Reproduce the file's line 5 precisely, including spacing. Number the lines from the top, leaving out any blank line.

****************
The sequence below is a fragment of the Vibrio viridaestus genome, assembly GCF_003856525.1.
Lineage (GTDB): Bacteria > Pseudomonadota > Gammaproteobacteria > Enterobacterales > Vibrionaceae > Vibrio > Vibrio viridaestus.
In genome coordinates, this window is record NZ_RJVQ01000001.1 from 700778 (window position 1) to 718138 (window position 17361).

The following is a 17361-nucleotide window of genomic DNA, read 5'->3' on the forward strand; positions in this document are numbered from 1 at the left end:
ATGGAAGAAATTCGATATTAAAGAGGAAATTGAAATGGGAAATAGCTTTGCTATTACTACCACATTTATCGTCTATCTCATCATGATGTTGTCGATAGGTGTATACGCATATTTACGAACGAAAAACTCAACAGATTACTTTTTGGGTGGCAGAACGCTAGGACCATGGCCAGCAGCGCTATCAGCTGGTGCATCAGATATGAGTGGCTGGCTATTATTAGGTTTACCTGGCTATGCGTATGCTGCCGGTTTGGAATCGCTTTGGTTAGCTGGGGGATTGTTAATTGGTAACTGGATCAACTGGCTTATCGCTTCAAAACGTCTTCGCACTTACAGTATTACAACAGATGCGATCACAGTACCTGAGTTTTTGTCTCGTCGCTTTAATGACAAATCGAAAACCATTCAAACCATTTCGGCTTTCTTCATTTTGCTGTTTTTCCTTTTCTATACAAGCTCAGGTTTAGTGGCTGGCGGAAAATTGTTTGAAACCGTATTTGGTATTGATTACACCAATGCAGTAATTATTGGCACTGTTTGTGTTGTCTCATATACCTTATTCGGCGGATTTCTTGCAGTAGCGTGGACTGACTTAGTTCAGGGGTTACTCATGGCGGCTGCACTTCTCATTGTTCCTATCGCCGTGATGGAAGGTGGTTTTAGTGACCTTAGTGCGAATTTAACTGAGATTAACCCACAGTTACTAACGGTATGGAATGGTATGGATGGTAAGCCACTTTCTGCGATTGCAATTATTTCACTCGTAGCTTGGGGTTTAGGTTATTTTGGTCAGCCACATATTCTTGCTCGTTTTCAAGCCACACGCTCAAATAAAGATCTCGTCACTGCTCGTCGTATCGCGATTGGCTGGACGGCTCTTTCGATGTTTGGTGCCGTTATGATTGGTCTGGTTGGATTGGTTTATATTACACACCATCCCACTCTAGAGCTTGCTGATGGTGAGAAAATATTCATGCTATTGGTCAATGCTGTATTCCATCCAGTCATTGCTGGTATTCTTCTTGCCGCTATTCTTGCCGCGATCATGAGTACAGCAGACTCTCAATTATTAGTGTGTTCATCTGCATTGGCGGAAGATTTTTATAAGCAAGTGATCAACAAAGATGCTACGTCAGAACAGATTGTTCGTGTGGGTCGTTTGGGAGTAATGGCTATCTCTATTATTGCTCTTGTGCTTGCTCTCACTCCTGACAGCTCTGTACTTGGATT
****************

ATGGAAGAAATTCGATATTAAAGAGGAAATTGAAATGGGAAATAGCTTTGCTATTACTACCACATTTATCGTCTATCTCATCATGATGTTGTCGATAGGTGTATACGCATATTTACGAACGAAAAACTCAACAGATTACTTTTTGGGTGGCAGAACGCTAGGACCATGGCCAGCAGCGCTATCAGCTGGTGCATCAGATATGAGTGGCTGGCTATTATTAGGTTTACCTGGCTATGCGTATGCTGCCGGTTTGGAATCGCTTTGGTTAGCTGGGGGATTGTTAATTGGTAACTGGATCAACTGGCTTATCGCTTCAAAACGTCTTCGCACTTACAGTATTACAACAGATGCGATCACAGTACCTGAGTTTTTGTCTCGTCGCTTTAATGACAAATCGAAAACCATTCAAACCATTTCGGCTTTCTTCATTTTGCTGTTTTTCCTTTTCTATACAAGCTCAGGTTTAGTGGCTGGCGGAAAATTGTTTGAAACCGTATTTGGTATTGATTACACCAATGCAGTAATTATTGGCACTGTTTGTGTTGTCTCATATACCTTATTCGGCGGATTTCTTGCAGTAGCGTGGACTGACTTAGTTCAGGGGTTACTCATGGCGGCTGCACTTCTCATTGTTCCTATCGCCGTGATGGAAGGTGGTTTTAGTGACCTTAGTGCGAATTTAACTGAGATTAACCCACAGTTACTAACGGTATGGAATGGTATGGATGGTAAGCCACTTTCTGCGATTGCAATTATTTCACTCGTAGCTTGGGGTTTAGGTTATTTTGGTCAGCCACATATTCTTGCTCGTTTTCAAGCCACACGCTCAAATAAAGATCTCGTCACTGCTCGTCGTATCGCGATTGGCTGGACGGCTCTTTCGATGTTTGGTGCCGTTATGATTGGTCTGGTTGGATTGGTTTATATTACACACCATCCCACTCTAGAGCTTGCTGATGGTGAGAAAATATTCATGCTATTGGTCAATGCTGTATTCCATCCAGTCATTGCTGGTATTCTTCTTGCCGCTATTCTTGCCGCGATCATGAGTACAGCAGACTCTCAATTATTAGTGTGTTCATCTGCATTGGCGGAAGATTTTTATAAGCAAGTGATCAACAAAGATGCTACGTCAGAACAGATTGTTCGTGTGGGTCGTTTGGGAGTAATGGCTATCTCTATTATTGCTCTTGTGCTTGCTCTCACTCCTGACAGCTCTGTACTTGGATT